Discussion: The difference in her nipple position is not enough to justify the typical scar of a mastopexy (breast lift). Her right breast is the smaller and tighter of the two breasts and limits the size of the implant that can be used. So we choose the largest implant that will fit in her right breast based on her breast dimensions and that she also finds acceptable in clothing, and then work backwards with a smaller implant on her left breast to match as closely as possible. A larger implant on her right breast would have more fullness in the upper breast because it would be even more implant to breast proportionally and therefore not match the shape of her left breast as closely. She is thrilled with her result.
There are many different options when it comes to breast augmentation techniques, as well as implant choices. The different techniques available often have to do with differences in incision placement, and include:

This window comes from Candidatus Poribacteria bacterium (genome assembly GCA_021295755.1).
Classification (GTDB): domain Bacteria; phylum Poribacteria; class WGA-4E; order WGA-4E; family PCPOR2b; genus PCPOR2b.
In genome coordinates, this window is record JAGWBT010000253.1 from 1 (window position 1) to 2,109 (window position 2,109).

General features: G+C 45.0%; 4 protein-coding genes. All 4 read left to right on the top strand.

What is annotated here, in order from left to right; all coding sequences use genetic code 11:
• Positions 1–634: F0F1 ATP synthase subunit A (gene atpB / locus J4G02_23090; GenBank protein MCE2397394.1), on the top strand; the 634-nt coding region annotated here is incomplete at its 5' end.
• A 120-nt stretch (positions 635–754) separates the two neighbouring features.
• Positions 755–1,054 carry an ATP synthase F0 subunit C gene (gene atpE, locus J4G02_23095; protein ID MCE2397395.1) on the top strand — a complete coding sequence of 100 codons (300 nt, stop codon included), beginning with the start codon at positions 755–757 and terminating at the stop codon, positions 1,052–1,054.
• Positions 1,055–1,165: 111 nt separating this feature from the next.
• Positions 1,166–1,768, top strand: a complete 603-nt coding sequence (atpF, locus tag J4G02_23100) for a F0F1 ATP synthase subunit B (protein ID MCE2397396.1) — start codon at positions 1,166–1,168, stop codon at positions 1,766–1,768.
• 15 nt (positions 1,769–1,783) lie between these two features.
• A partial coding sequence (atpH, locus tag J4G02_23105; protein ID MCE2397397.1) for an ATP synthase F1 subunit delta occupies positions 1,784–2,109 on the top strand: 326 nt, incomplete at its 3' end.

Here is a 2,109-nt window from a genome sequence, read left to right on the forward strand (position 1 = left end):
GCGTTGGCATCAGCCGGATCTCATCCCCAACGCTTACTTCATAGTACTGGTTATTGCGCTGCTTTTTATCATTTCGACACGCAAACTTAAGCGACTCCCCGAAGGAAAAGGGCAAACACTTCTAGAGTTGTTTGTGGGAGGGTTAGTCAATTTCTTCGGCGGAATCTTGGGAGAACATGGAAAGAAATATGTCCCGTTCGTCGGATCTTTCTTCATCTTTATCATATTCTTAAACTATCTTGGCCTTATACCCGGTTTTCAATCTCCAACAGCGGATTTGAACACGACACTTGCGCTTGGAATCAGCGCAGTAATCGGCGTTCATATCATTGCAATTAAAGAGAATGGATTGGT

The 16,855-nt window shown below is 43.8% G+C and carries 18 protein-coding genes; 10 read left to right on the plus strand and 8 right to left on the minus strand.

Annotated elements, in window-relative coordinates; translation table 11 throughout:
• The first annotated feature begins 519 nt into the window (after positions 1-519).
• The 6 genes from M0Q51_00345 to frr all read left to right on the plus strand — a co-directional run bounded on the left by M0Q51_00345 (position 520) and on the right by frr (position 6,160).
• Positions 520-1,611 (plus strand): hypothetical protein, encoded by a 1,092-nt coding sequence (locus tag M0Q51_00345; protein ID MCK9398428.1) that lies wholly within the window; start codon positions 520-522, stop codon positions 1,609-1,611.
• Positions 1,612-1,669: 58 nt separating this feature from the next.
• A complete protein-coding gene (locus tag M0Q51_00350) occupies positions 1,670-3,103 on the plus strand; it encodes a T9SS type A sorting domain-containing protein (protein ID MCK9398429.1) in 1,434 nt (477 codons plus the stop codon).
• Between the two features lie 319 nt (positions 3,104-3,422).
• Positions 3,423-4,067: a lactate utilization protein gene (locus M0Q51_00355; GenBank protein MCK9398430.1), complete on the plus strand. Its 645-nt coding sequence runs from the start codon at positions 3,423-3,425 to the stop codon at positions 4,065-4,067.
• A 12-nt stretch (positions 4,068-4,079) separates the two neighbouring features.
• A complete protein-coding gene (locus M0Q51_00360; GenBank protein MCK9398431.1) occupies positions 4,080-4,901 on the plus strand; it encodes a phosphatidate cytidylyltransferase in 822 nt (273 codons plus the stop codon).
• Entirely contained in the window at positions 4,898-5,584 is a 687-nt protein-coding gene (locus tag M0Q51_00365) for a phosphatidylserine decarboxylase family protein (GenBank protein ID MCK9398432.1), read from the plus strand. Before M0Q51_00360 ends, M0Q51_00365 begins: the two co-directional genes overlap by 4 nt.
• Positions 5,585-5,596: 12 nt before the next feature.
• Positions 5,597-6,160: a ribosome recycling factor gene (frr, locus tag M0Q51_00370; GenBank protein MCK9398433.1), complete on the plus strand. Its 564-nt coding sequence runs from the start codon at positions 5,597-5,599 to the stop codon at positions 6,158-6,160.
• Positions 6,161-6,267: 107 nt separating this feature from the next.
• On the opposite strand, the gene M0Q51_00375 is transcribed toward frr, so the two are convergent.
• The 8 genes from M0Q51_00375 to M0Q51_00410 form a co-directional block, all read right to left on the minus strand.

The inframammary incision, which is located underneath the breast
The periareolar incision, which is located along the border of the areola
The axillary incision, which is located in the armpit
Other techniques also include the transabdominal breast augmentation (TABA), in which breast implants are inserted through an incision in the abdomen, and the transumbilical breast augmentation (TUBA), in which implants are placed through an incision in the naval. Furthermore, patients have the option of having their implants placed on top of or underneath the pectoral muscle.